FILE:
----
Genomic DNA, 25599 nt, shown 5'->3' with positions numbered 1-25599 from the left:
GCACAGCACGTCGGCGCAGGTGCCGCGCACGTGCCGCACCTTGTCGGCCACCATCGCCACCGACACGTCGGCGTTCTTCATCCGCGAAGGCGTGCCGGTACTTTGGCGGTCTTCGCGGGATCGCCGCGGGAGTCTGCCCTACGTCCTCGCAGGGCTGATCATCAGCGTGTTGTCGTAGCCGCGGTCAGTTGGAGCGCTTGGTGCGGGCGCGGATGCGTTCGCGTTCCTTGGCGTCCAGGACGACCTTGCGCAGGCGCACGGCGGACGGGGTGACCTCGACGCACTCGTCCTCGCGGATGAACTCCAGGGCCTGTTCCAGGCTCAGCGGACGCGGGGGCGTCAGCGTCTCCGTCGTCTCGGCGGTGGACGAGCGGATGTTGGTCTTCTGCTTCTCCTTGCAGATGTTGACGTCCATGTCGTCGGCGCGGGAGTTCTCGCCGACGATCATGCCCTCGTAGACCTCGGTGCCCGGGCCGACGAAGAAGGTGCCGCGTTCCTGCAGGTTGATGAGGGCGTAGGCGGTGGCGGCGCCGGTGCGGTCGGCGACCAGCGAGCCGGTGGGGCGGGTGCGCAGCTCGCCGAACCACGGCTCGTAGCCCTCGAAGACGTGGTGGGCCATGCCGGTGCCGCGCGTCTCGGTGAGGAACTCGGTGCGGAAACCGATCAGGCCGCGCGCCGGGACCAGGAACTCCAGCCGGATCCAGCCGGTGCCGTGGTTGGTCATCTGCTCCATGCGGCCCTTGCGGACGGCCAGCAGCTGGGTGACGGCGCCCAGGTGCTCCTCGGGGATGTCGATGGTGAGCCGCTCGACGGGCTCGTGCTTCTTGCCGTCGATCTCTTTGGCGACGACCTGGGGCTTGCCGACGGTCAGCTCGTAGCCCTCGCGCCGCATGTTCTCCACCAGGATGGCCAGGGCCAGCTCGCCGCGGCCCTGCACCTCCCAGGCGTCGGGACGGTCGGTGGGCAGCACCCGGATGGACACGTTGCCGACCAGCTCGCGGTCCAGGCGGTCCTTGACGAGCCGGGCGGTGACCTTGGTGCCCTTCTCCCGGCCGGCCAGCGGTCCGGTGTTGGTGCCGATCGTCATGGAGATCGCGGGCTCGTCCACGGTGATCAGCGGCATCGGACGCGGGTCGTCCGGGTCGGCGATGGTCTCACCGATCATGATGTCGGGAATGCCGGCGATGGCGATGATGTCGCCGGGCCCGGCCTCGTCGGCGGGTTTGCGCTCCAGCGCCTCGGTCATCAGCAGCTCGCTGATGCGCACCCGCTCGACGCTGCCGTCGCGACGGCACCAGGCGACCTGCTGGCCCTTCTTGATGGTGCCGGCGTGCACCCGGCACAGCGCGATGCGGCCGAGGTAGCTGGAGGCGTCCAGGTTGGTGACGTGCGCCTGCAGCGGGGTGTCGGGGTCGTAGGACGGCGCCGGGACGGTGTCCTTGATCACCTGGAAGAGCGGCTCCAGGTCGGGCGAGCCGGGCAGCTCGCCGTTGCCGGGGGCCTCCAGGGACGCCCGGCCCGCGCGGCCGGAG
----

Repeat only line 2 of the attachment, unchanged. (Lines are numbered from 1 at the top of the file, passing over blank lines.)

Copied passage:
GCACAGCACGTCGGCGCAGGTGCCGCGCACGTGCCGCACCTTGTCGGCCACCATCGCCACCGACACGTCGGCGTTCTTCATCCGCGAAGGCGTGCCGGTACTTTGGCGGTCTTCGCGGGATCGCCGCGGGAGTCTGCCCTACGTCCTCGCAGGGCTGATCATCAGCGTGTTGTCGTAGCCGCGGTCAGTTGGAGCGCTTGGTGCGGGCGCGGATGCGTTCGCGTTCCTTGGCGTCCAGGACGACCTTGCGCAGGCGCACGGCGGACGGGGTGACCTCGACGCACTCGTCCTCGCGGATGAACTCCAGGGCCTGTTCCAGGCTCAGCGGACGCGGGGGCGTCAGCGTCTCCGTCGTCTCGGCGGTGGACGAGCGGATGTTGGTCTTCTGCTTCTCCTTGCAGATGTTGACGTCCATGTCGTCGGCGCGGGAGTTCTCGCCGACGATCATGCCCTCGTAGACCTCGGTGCCCGGGCCGACGAAGAAGGTGCCGCGTTCCTGCAGGTTGATGAGGGCGTAGGCGGTGGCGGCGCCGGTGCGGTCGGCGACCAGCGAGCCGGTGGGGCGGGTGCGCAGCTCGCCGAACCACGGCTCGTAGCCCTCGAAGACGTGGTGGGCCATGCCGGTGCCGCGCGTCTCGGTGAGGAACTCGGTGCGGAAACCGATCAGGCCGCGCGCCGGGACCAGGAACTCCAGCCGGATCCAGCCGGTGCCGTGGTTGGTCATCTGCTCCATGCGGCCCTTGCGGACGGCCAGCAGCTGGGTGACGGCGCCCAGGTGCTCCTCGGGGATGTCGATGGTGAGCCGCTCGACGGGCTCGTGCTTCTTGCCGTCGATCTCTTTGGCGACGACCTGGGGCTTGCCGACGGTCAGCTCGTAGCCCTCGCGCCGCATGTTCTCCACCAGGATGGCCAGGGCCAGCTCGCCGCGGCCCTGCACCTCCCAGGCGTCGGGACGGTCGGTGGGCAGCACCCGGATGGACACGTTGCCGACCAGCTCGCGGTCCAGGCGGTCCTTGACGAGCCGGGCGGTGACCTTGGTGCCCTTCTCCCGGCCGGCCAGCGGTCCGGTGTTGGTGCCGATCGTCATGGAGATCGCGGGCTCGTCCACGGTGATCAGCGGCATCGGACGCGGGTCGTCCGGGTCGGCGATGGTCTCACCGATCATGATGTCGGGAATGCCGGCGATGGCGATGATGTCGCCGGGCCCGGCCTCGTCGGCGGGTTTGCGCTCCAGCGCCTCGGTCATCAGCAGCTCGCTGATGCGCACCCGCTCGACGCTGCCGTCGCGACGGCACCAGGCGACCTGCTGGCCCTTCTTGATGGTGCCGGCGTGCACCCGGCACAGCGCGATGCGGCCGAGGTAGCTGGAGGCGTCCAGGTTGGTGACGTGCGCCTGCAGCGGGGTGTCGGGGTCGTAGGACGGCGCCGGGACGGTGTCCTTGATCACCTGGAAGAGCGGCTCCAGGTCGGGCGAGCCGGGCAGCTCGCCGTTGCCGGGGGCCTCCAGGGACGCCCGGCCCGCGCGGCCGGAG